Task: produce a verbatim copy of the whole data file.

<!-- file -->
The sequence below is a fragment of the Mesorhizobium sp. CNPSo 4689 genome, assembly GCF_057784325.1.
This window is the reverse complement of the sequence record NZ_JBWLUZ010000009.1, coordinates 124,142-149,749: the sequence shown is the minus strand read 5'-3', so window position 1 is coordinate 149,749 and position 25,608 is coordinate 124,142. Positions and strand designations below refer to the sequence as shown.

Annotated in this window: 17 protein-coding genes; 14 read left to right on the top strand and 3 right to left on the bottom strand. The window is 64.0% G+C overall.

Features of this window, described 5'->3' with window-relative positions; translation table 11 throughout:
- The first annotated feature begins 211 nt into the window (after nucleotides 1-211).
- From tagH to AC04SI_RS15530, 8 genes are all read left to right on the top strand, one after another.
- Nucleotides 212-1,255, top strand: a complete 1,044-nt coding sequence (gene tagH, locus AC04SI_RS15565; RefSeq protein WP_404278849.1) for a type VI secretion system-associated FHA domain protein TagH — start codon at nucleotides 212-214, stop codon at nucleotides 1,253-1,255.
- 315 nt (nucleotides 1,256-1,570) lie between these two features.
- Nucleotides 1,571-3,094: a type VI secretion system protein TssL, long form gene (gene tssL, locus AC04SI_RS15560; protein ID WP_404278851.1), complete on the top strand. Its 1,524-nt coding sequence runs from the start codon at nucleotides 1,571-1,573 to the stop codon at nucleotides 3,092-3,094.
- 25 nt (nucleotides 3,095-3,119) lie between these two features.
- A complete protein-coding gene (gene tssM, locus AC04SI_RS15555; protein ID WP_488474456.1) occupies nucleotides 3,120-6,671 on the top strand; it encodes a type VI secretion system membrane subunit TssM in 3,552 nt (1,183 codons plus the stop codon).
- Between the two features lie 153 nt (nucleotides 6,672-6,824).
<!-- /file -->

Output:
The sequence below is a fragment of the Mesorhizobium sp. CNPSo 4689 genome, assembly GCF_057784325.1.
This window is the reverse complement of the sequence record NZ_JBWLUZ010000009.1, coordinates 124,142-149,749: the sequence shown is the minus strand read 5'-3', so window position 1 is coordinate 149,749 and position 25,608 is coordinate 124,142. Positions and strand designations below refer to the sequence as shown.

Annotated in this window: 17 protein-coding genes; 14 read left to right on the top strand and 3 right to left on the bottom strand. The window is 64.0% G+C overall.

Features of this window, described 5'->3' with window-relative positions; translation table 11 throughout:
- The first annotated feature begins 211 nt into the window (after nucleotides 1-211).
- From tagH to AC04SI_RS15530, 8 genes are all read left to right on the top strand, one after another.
- Nucleotides 212-1,255, top strand: a complete 1,044-nt coding sequence (gene tagH, locus AC04SI_RS15565; RefSeq protein WP_404278849.1) for a type VI secretion system-associated FHA domain protein TagH — start codon at nucleotides 212-214, stop codon at nucleotides 1,253-1,255.
- 315 nt (nucleotides 1,256-1,570) lie between these two features.
- Nucleotides 1,571-3,094: a type VI secretion system protein TssL, long form gene (gene tssL, locus AC04SI_RS15560; protein ID WP_404278851.1), complete on the top strand. Its 1,524-nt coding sequence runs from the start codon at nucleotides 1,571-1,573 to the stop codon at nucleotides 3,092-3,094.
- 25 nt (nucleotides 3,095-3,119) lie between these two features.
- A complete protein-coding gene (gene tssM, locus AC04SI_RS15555; protein ID WP_488474456.1) occupies nucleotides 3,120-6,671 on the top strand; it encodes a type VI secretion system membrane subunit TssM in 3,552 nt (1,183 codons plus the stop codon).
- Between the two features lie 153 nt (nucleotides 6,672-6,824).